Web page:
Detecting food allergies by screening cytokine production

The current range of allergy tests, both skin prick and blood, are notoriously inaccurate and unreliable. However, MIT chemical engineer Christopher Love has developed a new technology (described in the June 7 issue of the journal Lab on a Chip), which can analyze individual immune cells taken from patients, allowing for precise measurement of the cells' response to allergens such as milk and peanuts.

Love's new technology screens the patient's immune cells for small proteins known as cytokines. Immune cells such as T cells produce cytokines when an allergic response is initiated, attracting other cells to join in the response.

To perform the test, blood must be drawn from the patient, and white blood cells (which include T cells) are isolated from the sample.

The cells are exposed to a potential allergen and then placed into about 100,000 individual wells arranged in a lattice pattern on a soft rubber surface. Using a technique known as microengraving, the researchers make "prints" of the cytokines produced by each cell onto the surface of a glass slide. The amount of cytokine secreted by each individual cell can be precisely measured.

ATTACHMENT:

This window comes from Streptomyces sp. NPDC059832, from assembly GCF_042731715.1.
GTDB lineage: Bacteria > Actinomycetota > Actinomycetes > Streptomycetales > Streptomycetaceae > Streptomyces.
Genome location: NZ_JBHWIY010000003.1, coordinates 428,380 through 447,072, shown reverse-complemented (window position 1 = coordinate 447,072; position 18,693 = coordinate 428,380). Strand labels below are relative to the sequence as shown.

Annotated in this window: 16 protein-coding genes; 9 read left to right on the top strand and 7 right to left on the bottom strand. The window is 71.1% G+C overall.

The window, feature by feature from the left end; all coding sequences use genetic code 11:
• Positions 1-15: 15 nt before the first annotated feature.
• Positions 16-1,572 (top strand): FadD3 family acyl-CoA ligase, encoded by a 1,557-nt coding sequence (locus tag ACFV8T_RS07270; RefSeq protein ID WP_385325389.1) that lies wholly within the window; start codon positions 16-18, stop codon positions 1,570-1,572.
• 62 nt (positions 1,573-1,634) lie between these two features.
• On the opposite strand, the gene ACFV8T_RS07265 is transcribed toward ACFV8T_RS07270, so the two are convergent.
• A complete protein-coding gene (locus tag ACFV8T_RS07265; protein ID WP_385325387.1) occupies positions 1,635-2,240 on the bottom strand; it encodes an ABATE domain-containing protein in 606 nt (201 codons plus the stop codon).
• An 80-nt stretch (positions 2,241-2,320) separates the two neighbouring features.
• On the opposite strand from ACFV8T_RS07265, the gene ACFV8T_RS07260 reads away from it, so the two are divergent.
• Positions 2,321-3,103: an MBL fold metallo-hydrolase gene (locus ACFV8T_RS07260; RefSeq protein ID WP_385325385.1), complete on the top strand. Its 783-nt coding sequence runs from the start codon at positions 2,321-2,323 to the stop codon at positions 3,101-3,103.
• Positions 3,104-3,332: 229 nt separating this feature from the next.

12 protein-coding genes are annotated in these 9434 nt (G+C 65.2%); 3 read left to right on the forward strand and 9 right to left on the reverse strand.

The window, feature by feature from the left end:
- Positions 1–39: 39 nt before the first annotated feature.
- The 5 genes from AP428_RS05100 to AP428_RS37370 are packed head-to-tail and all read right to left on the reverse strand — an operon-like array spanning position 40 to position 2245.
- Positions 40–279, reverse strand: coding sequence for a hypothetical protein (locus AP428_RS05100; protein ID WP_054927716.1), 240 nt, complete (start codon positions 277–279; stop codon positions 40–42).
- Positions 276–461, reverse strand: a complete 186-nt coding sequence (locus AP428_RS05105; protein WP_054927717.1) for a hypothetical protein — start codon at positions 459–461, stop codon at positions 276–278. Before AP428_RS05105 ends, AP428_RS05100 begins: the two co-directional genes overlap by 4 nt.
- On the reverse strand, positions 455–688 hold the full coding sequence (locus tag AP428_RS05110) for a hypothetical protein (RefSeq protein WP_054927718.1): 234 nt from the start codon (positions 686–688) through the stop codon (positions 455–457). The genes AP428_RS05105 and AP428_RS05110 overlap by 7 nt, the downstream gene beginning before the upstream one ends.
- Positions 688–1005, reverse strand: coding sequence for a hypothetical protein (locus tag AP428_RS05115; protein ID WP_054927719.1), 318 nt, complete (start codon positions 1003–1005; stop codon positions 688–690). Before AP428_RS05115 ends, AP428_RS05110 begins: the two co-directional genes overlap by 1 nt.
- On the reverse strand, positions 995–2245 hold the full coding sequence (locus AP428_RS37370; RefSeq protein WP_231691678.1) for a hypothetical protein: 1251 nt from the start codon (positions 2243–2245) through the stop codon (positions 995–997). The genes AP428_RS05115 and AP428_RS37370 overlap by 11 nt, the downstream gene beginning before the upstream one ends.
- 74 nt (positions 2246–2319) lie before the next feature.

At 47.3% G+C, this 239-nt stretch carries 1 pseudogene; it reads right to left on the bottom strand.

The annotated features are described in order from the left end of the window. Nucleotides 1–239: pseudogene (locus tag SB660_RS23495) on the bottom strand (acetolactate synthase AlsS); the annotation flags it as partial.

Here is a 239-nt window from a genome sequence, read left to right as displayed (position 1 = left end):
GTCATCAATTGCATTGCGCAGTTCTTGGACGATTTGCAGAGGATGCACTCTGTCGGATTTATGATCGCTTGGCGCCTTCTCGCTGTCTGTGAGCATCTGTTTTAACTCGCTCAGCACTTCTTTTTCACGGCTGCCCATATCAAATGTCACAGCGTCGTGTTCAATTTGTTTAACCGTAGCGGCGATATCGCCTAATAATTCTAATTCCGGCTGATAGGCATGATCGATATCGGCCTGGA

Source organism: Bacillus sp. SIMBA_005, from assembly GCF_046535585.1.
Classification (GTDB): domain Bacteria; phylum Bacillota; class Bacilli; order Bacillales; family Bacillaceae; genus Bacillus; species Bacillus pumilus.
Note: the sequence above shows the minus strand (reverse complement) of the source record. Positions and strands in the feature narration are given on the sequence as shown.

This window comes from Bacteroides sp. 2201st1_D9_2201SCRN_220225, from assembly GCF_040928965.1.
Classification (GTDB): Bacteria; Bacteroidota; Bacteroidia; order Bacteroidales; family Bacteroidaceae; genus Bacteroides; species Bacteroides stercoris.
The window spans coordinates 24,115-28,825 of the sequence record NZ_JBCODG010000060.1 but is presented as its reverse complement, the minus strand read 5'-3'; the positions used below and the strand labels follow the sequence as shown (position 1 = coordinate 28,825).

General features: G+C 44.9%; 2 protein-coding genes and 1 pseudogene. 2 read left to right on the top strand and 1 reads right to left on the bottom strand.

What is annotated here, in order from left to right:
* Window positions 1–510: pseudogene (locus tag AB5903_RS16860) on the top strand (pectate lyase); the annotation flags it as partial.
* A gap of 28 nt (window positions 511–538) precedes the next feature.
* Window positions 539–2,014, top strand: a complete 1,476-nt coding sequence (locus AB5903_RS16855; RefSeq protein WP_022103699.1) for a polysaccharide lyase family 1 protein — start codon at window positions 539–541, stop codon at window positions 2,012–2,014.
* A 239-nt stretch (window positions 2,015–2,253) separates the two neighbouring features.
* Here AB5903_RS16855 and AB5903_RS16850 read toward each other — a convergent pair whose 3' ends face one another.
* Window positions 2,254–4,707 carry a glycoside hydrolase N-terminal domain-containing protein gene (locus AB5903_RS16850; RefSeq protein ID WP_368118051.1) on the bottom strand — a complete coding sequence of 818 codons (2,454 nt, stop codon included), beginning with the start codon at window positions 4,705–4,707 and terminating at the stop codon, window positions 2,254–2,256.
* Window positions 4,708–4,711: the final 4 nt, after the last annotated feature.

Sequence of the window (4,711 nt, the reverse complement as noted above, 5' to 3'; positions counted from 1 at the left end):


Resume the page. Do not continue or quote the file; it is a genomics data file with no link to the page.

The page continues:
However, that clinical studies are now needed to demonstrate the ability to accurately diagnose food allergies

Meanwhile, Love is working with the Children's Hospital Boston, on a study in which children with milk allergies are being given small amounts of milk to desensitize their immune systems to the milk. Using the new technology, the team is tracking how the responses of the patients' cells change as the patients undergo treatment.

Qing Han, Elizabeth M. Bradshaw, Björn Nilsson, David A. Hafler, J. Christopher Love. Multidimensional analysis of the frequencies and rates of cytokine secretion from single cells by quantitative microengraving. Lab on a Chip, 2010; 10 (11): 1391 DOI: 10.1039/b926849a

Courtesy Science Daily

First Published in May 2010


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